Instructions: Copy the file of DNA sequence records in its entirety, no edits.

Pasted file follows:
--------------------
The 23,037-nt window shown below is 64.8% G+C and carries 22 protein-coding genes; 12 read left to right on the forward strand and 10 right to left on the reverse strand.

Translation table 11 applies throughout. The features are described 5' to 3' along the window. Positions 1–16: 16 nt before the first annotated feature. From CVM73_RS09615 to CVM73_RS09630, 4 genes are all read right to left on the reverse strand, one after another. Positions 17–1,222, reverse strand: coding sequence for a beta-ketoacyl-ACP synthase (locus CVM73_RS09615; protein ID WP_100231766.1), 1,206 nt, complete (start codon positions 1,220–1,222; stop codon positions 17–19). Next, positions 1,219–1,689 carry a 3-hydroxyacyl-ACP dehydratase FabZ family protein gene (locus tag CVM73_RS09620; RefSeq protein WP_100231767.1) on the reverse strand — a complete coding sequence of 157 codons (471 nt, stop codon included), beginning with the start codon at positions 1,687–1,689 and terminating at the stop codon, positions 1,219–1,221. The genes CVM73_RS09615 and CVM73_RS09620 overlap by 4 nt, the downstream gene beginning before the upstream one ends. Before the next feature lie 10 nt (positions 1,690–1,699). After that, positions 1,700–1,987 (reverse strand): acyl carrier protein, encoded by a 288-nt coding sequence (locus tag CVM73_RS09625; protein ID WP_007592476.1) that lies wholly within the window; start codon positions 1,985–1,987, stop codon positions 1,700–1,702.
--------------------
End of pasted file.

The 23,037-nt window shown below is 64.8% G+C and carries 22 protein-coding genes; 12 read left to right on the forward strand and 10 right to left on the reverse strand.

Translation table 11 applies throughout. The features are described 5' to 3' along the window. Positions 1–16: 16 nt before the first annotated feature. From CVM73_RS09615 to CVM73_RS09630, 4 genes are all read right to left on the reverse strand, one after another. Positions 17–1,222, reverse strand: coding sequence for a beta-ketoacyl-ACP synthase (locus CVM73_RS09615; protein ID WP_100231766.1), 1,206 nt, complete (start codon positions 1,220–1,222; stop codon positions 17–19). Next, positions 1,219–1,689 carry a 3-hydroxyacyl-ACP dehydratase FabZ family protein gene (locus tag CVM73_RS09620; RefSeq protein WP_100231767.1) on the reverse strand — a complete coding sequence of 157 codons (471 nt, stop codon included), beginning with the start codon at positions 1,687–1,689 and terminating at the stop codon, positions 1,219–1,221. The genes CVM73_RS09615 and CVM73_RS09620 overlap by 4 nt, the downstream gene beginning before the upstream one ends. Before the next feature lie 10 nt (positions 1,690–1,699). After that, positions 1,700–1,987 (reverse strand): acyl carrier protein, encoded by a 288-nt coding sequence (locus tag CVM73_RS09625; protein ID WP_007592476.1) that lies wholly within the window; start codon positions 1,985–1,987, stop codon positions 1,700–1,702.